Now it’s just a matter of mounting the needlework onto the foam core board, using stainless steel pins.
(Note: it’s important to use stainless steel pins because they are not prone to rust. Don’t use regular sewing pins!)
Starting in the center of one side of the needlework, insert a pin into the edge of the foam core board so that it goes into the board straight. You don’t want it to pierce out the back of the board or – worse yet! – the front where the needlework is.
Pin this side of the embroidery, from the center outwards to the edge, making sure you’re keeping the embroidery edge square with the edge of the foam core board. Go slowly, pin carefully, make adjustments as you go. Don’t be shy about taking a pin out if you’re not pleased with the placement of the embroidery on the board. You want the piece to line up nice and straight and square!
Place a pin about once every quarter of an inch.
If you need help pushing the pin into the board (they go in very easily, but your fingers might hurt from pushing that many tiny pin heads), using something nearby that’s flat and easy to hold. I used the flat end of a small container that holds my craft knife blades to push the pins in.
Continue pinning, from the center out, right across the edge of the foam core board, and then go back to the center and work out to the opposite edge.
With one side finished, move to the opposite side and repeat the process, starting from the center and working out to one edge, and going back to the center and working out to the other edge.
Pin the last two sides the same way.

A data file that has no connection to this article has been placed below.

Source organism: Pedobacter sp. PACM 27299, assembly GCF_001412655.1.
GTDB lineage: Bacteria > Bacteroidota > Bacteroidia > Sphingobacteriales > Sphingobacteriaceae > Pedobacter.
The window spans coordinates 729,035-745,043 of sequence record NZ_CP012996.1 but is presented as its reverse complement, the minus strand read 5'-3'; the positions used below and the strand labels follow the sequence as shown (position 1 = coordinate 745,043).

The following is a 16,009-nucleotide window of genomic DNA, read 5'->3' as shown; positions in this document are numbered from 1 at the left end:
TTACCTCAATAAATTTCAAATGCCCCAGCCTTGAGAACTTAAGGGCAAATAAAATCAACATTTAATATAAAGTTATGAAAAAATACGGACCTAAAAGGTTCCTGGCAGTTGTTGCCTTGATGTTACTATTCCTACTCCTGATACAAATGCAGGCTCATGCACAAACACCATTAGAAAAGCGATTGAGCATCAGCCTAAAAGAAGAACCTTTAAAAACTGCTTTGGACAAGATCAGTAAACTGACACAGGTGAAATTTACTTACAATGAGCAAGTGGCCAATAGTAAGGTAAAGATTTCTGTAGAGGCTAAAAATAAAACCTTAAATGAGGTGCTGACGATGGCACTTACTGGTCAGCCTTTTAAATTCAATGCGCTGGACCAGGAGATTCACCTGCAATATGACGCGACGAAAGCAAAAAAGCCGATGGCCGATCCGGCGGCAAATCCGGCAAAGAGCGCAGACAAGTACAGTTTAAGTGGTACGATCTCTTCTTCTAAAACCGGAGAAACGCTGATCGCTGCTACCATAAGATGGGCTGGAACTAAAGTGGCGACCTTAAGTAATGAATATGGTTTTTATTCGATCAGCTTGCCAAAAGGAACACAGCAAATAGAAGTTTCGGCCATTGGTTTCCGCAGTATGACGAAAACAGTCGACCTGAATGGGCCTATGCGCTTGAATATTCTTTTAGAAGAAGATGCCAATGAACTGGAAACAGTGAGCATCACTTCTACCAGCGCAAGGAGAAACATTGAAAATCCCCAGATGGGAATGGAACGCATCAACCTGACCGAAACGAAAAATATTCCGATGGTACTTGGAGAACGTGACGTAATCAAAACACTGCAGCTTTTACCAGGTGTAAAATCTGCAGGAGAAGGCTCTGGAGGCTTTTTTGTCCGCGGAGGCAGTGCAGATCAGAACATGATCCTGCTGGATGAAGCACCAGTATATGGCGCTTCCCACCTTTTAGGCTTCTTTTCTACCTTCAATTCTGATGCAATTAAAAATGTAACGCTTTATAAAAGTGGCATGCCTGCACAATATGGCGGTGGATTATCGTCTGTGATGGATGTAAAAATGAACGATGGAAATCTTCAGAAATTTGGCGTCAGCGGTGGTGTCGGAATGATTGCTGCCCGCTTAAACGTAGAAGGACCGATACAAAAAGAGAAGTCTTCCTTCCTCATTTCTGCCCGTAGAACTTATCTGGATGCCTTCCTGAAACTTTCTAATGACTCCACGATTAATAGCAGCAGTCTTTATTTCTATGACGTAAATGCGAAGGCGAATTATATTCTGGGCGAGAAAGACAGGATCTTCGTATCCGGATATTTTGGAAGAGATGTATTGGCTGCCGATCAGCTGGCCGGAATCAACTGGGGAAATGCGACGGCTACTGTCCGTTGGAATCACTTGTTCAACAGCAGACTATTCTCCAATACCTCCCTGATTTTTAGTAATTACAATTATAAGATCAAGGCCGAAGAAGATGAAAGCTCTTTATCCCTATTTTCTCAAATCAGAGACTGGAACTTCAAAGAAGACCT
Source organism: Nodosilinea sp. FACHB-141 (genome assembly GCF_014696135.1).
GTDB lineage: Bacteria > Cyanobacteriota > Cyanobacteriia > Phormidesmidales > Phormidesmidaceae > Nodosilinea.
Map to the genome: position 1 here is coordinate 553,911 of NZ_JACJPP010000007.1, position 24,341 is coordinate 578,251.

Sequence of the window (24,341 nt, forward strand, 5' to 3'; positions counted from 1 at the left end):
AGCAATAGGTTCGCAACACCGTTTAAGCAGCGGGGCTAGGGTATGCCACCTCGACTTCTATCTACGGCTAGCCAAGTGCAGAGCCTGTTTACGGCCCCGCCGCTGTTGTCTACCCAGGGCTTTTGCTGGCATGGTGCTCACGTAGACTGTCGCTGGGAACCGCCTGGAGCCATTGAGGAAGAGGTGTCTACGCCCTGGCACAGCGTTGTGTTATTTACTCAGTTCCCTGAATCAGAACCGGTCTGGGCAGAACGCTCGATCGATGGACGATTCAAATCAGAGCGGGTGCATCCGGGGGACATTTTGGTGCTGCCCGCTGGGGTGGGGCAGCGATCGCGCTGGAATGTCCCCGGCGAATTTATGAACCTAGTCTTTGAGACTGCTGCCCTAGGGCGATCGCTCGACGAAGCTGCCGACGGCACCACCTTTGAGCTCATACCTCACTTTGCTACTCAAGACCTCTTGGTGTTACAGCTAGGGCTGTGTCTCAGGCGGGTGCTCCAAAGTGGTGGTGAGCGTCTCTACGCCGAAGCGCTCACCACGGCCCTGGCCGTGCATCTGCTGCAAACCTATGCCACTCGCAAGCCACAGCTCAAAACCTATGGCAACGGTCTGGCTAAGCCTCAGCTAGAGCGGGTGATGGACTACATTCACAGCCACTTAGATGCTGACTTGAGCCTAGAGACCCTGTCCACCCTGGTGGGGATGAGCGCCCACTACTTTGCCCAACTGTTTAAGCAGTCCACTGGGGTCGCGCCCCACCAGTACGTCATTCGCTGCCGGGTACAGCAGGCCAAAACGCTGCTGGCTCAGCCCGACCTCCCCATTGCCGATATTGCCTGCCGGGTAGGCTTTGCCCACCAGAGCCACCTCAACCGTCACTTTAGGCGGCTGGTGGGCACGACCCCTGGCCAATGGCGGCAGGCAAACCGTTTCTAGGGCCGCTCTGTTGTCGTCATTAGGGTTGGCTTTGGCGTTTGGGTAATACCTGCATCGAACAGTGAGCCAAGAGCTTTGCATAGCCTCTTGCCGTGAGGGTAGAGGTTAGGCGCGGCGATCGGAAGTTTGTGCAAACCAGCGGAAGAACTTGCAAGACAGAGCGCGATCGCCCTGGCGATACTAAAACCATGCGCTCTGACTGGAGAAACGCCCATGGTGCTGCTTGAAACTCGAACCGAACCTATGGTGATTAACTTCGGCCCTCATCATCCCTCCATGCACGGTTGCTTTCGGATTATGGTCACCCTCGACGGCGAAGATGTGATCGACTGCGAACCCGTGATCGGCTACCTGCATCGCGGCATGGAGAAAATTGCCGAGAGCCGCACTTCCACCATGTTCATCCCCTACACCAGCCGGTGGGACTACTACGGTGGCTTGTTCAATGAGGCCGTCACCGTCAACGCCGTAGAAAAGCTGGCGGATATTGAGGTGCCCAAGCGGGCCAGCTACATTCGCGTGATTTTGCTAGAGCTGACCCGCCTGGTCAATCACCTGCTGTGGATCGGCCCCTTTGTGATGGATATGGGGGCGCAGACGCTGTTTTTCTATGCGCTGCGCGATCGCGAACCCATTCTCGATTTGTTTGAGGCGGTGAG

When you’re pinning, pull your embroidery somewhat taut, so that it fits snugly over the foam core board, but don’t pull the needlework really tightly, because you don’t want to warp it. But you do want it to fit nice and snugly over the board.
The needlework won’t look perfect on the board until all four sides are pinned.
Once all four sides are pinned, examine the needlework closely to make sure it’s on straight and looks good. Make sure there are no warbles in the surface of the embroidery or in the design, where the work might be pulled too tightly or left too loose. Make any adjustments you need to, by removing pins and re-pinning.
Remember: Take Your Time!
When the embroidery is on the board to your satisfaction, turn the piece embroidery-side down, and cut off any excess fabric, leaving about an inch all around.
At this point, though I didn’t show it, I also trim the corners off, within about 1/4″ of the board’s corners.
Using framer’s tape, tape the excess fabric down to the back of the board, all the way around.
And yes, I forgot to take a photo of the front of the piece, on the board but out of the frame. Sorry!
Situate the embroidered piece in place behind the mat opening.
At this point, I like to tape the piece in place on the back of the mat, once I have it right where I want it. Once the embroidery is exactly where I want it, I run a couple long pieces of framer’s tape across the piece, rightly down the edges of the piece, and across the back of the mat, and secure the embroidery in place so that it doesn’t shift while finishing the framing.
Turn the frame face down (if you need to, wash the glass first!), put the glass in the frame, put the mat (with the embroidery taped to it) on top of the glass, and then configure your extra pieces of foam core board around the embroidery piece, behind the mat. It should all fit together like a nice comfy jigsaw puzzle.
Finally, place the backing of the frame over the insides, and either nail it in place or bend down the little bendy tabs on the back (this part depends on the type of frame you purchased).
And there it is, ready to go!
That’s the best photo I got of the finished frame piece, thanks to really bad lighting that day. Still, you get the idea.
Unfortunately, you can see how the very base of the design is slightly cut off, because the mat opening was not large enough. This was my fault – I didn’t take the embroidery with me when I had the mat cut. I just took the dimensions. Learn a lesson from my mistakes – always take the embroidery with you when you are having a mat custom cut! The folks who cut the mat will be much more precise when they measure.
I hope this little tutorial comes in handy the next time you’re contemplating doing your own frame job. It really is simple – it look me much longer to write this tutorial than it did to do the framing!